The claim was made as a two-day judicial review of the named persons scheme began at The Supreme Court in London.
The legal action has been taken by campaigners against the proposal contained in the Children and Young People (Scotland) Act. They claim it authorises ‘unjustified and unjustifiable state interference with family rights.
Among the issues being considered during the two-day hearing are whether the ‘named persons’ policy is compatible with common law rights and the European Convention on Human Rights.
The case heard in front of five judges at the Supreme Court saw Aidan O’Neill QC appearing on behalf of campaigners including the No To Named Person (NO2NP) group.
Mr O’Neill was asked by the Lord Reed if a GP prescribing the pill to a teenager would have to tell the girl’s named person, Mr O’Neill answered: “Yes and not be constrained by the duty of confidentiality.” Mr O’Neill then suggested the teenage girl’s parents would not have the right to know, even though the named person – normally a headteacher – would.
He claimed that under the provisions of the proposed law, “there is no requirement to involve parents in these matters.”
Those taking the legal action object to the scheme on the grounds that it is compulsory. Mr O’Neill said the policy “looks to be built on not much very more than sand”. The lawyer said the policy’s aim was the “promotion of wellbeing” of children, but described the proposals as “going beyond the state’s role’ as set out in the UN Convention of The Rights of the Child”.
He described the “principle of subsidiarity” outlined in the UN convention, which states that the state should play a secondary role to a child’s parents in ensuring their wellbeing.
“The child is not the mere creature of the state,” said Mr O’Neill. “What we have here is the state coming in and having a view and promoting a particular vision of welfare under very vague notions of when the child is safe, active, healthy and nurtured.”
The court heard the Scottish government has produced an easy-read guide for parents which contains guidance about how a child’s room should be decorated and what television programmes they should watch to promote their ‘wellbeing’.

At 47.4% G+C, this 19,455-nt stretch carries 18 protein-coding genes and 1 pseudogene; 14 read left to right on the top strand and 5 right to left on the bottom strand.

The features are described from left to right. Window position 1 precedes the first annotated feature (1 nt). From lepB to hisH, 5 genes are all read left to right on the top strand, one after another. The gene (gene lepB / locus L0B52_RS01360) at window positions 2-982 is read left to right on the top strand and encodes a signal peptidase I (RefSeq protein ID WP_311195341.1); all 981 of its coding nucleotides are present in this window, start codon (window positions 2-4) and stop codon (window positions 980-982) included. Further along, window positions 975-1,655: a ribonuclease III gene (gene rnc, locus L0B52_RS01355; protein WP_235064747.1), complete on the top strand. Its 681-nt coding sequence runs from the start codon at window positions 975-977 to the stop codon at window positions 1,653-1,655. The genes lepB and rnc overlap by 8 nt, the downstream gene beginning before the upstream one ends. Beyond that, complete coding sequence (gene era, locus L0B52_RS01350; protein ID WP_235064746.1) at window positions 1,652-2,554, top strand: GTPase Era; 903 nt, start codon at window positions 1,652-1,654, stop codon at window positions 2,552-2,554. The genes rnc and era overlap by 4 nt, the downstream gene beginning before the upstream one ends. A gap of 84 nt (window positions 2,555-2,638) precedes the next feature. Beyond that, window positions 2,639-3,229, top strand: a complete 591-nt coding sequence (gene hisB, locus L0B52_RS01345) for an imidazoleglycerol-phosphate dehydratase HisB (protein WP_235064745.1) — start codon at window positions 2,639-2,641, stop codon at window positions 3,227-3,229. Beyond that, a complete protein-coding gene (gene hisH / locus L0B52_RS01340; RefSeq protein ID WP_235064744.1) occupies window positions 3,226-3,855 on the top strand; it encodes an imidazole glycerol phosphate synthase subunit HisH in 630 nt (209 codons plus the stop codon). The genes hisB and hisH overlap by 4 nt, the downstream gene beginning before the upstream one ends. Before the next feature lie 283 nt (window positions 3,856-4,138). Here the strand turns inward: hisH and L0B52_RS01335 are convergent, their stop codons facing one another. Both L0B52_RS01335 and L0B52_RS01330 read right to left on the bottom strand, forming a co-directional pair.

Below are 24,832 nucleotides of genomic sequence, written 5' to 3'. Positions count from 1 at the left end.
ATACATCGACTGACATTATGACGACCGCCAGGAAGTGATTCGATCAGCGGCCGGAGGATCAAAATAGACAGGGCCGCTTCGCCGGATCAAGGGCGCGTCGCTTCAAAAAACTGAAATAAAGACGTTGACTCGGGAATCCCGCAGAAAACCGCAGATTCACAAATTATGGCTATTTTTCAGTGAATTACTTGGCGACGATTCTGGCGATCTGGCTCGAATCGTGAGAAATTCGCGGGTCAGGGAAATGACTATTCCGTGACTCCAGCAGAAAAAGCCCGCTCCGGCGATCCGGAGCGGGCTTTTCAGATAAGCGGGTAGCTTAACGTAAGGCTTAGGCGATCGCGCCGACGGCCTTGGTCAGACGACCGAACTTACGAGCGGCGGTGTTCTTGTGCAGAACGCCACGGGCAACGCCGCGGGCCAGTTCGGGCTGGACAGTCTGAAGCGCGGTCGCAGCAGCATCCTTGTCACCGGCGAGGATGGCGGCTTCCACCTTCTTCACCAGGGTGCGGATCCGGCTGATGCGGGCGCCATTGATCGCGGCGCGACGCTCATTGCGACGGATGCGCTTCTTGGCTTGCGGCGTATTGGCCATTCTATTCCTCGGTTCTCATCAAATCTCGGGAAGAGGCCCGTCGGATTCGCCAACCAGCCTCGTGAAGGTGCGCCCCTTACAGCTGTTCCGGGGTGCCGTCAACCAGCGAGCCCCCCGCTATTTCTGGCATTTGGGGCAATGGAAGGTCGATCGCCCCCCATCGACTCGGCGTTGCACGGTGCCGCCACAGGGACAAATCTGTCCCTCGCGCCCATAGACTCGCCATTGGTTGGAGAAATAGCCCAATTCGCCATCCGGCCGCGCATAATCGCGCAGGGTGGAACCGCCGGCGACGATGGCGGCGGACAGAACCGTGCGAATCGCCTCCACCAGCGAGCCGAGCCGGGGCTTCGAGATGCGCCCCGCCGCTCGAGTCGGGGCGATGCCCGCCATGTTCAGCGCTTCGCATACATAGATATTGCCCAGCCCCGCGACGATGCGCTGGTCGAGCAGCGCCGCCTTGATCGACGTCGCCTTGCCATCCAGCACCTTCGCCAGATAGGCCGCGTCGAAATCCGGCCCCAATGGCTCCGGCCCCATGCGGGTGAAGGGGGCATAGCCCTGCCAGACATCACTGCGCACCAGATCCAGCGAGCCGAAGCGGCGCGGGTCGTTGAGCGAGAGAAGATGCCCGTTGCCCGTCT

A named person could be able to raise concerns about a child if they thought there was a risk of their wellbeing being “adversely affected by any matter”.
Mr O’Neill said he would try to avoid using Orwellian language, but likened the scheme to “Big Sister watching out for you”.
He said: ‘Having four sisters myself it has a certain menace to it. It’s all done in the language of this is all for the good of the child, Scotland will be the best place for a child to grow up.”
He added: “In emphasising that they seem to have lost sight that the role of the state is a limited one.”
The scheme was defended by James Wolffe QC, who acted on behalf of The Lord Advocate. Mr Wolffe said: “This is the state not going too far, it is seeking to provide support for family life through this particular mechanism.”
He claimed the named persons scheme was an “appropriate policy response” to social conditions and said that “action under the legislation will depend on an assessment of wellbeing.”
Responding to claims that the concept of “wellbeing” is too imprecise to meet legal requirements, Mr Wolffe said: “It is my submission that the requirement of legality does not prevent the use in legislation of flexible concepts, nor does it require a rigidity that is greater than the subject matter.”
Mr Wolffe said the easy-read guide that Mr O’Neill had earlier referred to was a document created by charities with funding from the Scottish government.
He said it was not an official publication of the Scottish government and has since been withdrawn.
The hearing continues today.